YA Review: Eve of Man

Title: Eve of Man
Author: Giovanna and Tom Fletcher
Edition:
Paperback
Rating:
3/5

This is a YA dystopia with an interesting premise. For sixteen years, Eve has been protected. Raised by a team of older women, she is the last girl on earth – and the only woman of childbearing age. No one knows why girls stopped being born, but everyone knows that Eve is going to save humanity. Three young men have been carefully selected as potential partners for Eve, and she has always known what is expected of her. But a chance meeting with one of the young men who helps to run her perfect sanctuary changes everything, and Eve begins to question what she wants.

It’s an engaging story, to begin with. We meet Eve in her beautiful, isolated tower. We meet her carers – the ‘mothers’ – and her hologram best friend, Holly. Eve knows that she is about to meet the potential partners who have been painstakingly chosen for her. As the meetings draw closer we see her begin to doubt her conviction that chosing one of the men and having children – hopefully girls – is what she really wants.

We also meet Bram, one of the human ‘pilots’ behind Holly’s hologram. He’s grown up with Eve, wearing Holly’s hologram and acting as Eve’s best friend. Eve has no idea who is behind Holly’s face and voice, and they are never supposed to meet. When they do, briefly, everything changes, and they will both be forced to choose between their own happiness and the future of the human race.

I don’t know why I didn’t connect with this book. I liked Eve, and I loved all her ‘mothers’. I liked Bram, and his team of pilots. The setup was intriguing and the theme of environmental destruction was extremely relevant. I found myself wanting more science, and more insight into the environmental crisis – but that wouldn’t be possible with Eve and Bram as the only narrators. Neither of them knows the full truth about their world, and about the efforts to save humanity, so their limited views make perfect sense in the context of the story.

Eve is a strong narrator, who moves from a girl who accepts everything she has been brought up to believe at the start of the book, to a young woman daring to challenge her place in the world. The story reflects teenage anxieties about sex and relationships, and about breaking away from the expectations of parents, teachers, and communities. Eve’s role as the only person in the world who can have children dials these anxieties up to eleven, and ensures that her decisions matter.

There is plenty of action and danger, and there are lies to uncover and secrets to reveal, but somehow I wasn’t drawn in. I wanted to like this book. I wanted to enjoy the story, and feel wrapped up in Eve’s dilemmas, but maybe this is a story that works best for readers who identify more closely with Eve. Don’t let me put YA readers off – this is a book perfectly pitched at its intended teenage audience.

Have you read Eve of Man? What did you think of the story? Did the characters grab you? Click through to the full blog to access the comments section, and share your thoughts! No spoilers, though – you can post those on GoodReads!

Review cross-posted to GoodReads.


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YA Review: Daisy Jacobs Saves the World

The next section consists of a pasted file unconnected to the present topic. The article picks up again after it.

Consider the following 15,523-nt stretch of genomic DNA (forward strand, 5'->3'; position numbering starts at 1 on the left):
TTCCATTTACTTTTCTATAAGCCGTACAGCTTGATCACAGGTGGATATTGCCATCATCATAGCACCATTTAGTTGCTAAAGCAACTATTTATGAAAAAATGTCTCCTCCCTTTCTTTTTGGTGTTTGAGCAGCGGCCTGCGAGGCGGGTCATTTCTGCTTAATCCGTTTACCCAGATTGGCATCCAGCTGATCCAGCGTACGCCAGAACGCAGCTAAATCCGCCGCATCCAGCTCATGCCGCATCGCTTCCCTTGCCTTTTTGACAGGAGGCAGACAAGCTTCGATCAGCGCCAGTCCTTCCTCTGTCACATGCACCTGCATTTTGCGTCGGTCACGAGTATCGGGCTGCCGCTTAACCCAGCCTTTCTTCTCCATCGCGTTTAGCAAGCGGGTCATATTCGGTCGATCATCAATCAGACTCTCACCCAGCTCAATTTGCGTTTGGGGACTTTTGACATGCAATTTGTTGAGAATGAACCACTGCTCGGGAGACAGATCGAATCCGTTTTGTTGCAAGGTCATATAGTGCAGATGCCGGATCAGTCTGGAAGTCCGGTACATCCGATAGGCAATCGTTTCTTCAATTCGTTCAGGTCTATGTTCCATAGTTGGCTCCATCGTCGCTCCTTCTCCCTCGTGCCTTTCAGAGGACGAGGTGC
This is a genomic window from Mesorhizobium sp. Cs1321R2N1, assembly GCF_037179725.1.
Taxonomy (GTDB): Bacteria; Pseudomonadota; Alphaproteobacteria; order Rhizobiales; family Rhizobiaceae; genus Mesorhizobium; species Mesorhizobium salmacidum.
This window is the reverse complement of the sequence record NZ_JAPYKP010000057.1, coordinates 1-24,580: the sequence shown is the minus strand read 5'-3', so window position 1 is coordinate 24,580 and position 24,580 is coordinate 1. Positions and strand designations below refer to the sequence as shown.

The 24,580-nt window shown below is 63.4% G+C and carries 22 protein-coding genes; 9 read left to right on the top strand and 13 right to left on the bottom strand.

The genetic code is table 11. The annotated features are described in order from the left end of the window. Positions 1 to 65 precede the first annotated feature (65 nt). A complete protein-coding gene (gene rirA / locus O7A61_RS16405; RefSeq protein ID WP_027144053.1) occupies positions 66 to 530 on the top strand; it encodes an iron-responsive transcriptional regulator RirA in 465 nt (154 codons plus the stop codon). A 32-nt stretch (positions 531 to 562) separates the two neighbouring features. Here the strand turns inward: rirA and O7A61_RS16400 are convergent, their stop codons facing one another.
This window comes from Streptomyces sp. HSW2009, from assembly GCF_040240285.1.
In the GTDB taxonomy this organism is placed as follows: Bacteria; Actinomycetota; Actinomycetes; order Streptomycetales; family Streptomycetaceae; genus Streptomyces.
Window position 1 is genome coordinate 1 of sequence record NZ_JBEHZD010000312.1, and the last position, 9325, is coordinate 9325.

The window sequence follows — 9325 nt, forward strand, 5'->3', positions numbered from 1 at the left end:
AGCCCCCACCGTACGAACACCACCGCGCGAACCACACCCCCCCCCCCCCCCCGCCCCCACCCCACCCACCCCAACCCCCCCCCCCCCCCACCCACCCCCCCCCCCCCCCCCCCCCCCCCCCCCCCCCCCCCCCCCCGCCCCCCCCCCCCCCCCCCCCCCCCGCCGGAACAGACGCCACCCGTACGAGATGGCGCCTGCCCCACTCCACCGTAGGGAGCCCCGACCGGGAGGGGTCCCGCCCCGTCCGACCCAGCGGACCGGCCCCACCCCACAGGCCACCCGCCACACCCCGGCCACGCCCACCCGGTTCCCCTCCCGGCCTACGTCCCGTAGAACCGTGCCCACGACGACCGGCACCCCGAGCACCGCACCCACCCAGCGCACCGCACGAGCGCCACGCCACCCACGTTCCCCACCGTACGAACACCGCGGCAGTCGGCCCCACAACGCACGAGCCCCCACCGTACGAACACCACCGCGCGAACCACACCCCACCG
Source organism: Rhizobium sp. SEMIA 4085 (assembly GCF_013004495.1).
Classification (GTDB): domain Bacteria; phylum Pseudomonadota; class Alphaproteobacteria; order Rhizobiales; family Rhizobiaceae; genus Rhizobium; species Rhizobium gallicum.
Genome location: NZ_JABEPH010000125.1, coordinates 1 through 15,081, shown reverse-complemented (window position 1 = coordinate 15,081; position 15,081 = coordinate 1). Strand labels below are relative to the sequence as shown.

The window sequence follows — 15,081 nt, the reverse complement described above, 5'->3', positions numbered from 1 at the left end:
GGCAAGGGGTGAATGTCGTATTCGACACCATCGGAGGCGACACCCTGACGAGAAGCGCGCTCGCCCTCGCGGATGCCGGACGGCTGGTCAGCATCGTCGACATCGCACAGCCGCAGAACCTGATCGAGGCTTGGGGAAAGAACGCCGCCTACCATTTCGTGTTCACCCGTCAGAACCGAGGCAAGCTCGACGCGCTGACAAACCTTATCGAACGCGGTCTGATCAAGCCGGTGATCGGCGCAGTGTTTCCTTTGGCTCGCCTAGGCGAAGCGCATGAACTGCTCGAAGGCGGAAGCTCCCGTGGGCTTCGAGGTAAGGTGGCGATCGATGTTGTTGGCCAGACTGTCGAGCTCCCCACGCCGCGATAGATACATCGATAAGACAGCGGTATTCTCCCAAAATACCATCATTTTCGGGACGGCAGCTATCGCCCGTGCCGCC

Title: Daisy Jacobs Saves the World
Author: Gary Hindhaugh
Edition:
Kindle
Rating:
5/5

A fun book that contrasts a cosmic-scale alien threat with the daily life of an intelligent and feisty teenager. Daisy doesn’t expect to be the target for an alien invasion, and the alien inside her head doesn’t expect resistance to his plans. He’s not ready to navigate the complexities of school work, best friends, and family relationships – and Daisy is not about to let him destroy the world.

Daisy is a strong, funny character whose attitude and intelligence drive her resistance to the alien attack. Her friends, family, and teachers may be background characters, but they all feel real and three-dimensional. Her interactions with the alien range from comic misunderstandings to genuine fear, and their conversations are by turns funny, chilling, and heartwarming. The two central characters are strong enough to carry the plot as they explore their relationships with each other, and with the rest of the universe. The concept and setting might be straightforward, but the author uses the alien invasion scenario to examine Daisy’s life, attitudes, and values, and the result is an engaging celebration of a strong, intelligent, female protagonist. A quick, fun read with a surprisingly big heart.

Have you read Daisy Jacobs Saves the World? What did you think of the story? Was the book like anything you’ve read before? Click through to the full blog to access the comments section, and share your thoughts! No spoilers, though – you can post those on GoodReads!

Review cross-posted to GoodReads.


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YA Review: Lore

Title: Lore
Author: Alexandra Bracken
Edition: Kindle
Rating: 4/5

The gods of ancient Greece walking the streets of Manhattan, a seven-day Hunger-Games style fight to the death, and the descendants of Greek heroes warring against each other to harness the powers of the gods – this book has all the ingredients of a gripping urban fantasy, and I couldn’t put it down.

Lore is the last survivor of the House of Perseus. She’s opted out of the fighting between rival families, and she’s trying to live a normal life in present-day New York City. But Zeus is punishing the gods, sending them into the mortal world once every seven years to kill or be killed, and Lore is about to find herself dragged back into the fighting.

For one week every seven years, the gods can be killed, and their killer takes on their powers. All the families want a god on their side, so everyone is hunting, and everyone is hunted. The author doesn’t pull her punches – this is a violent book with plenty of blood and gore. The stakes are high, for the gods and the hunters, and Lore’s involvement puts her in serious danger.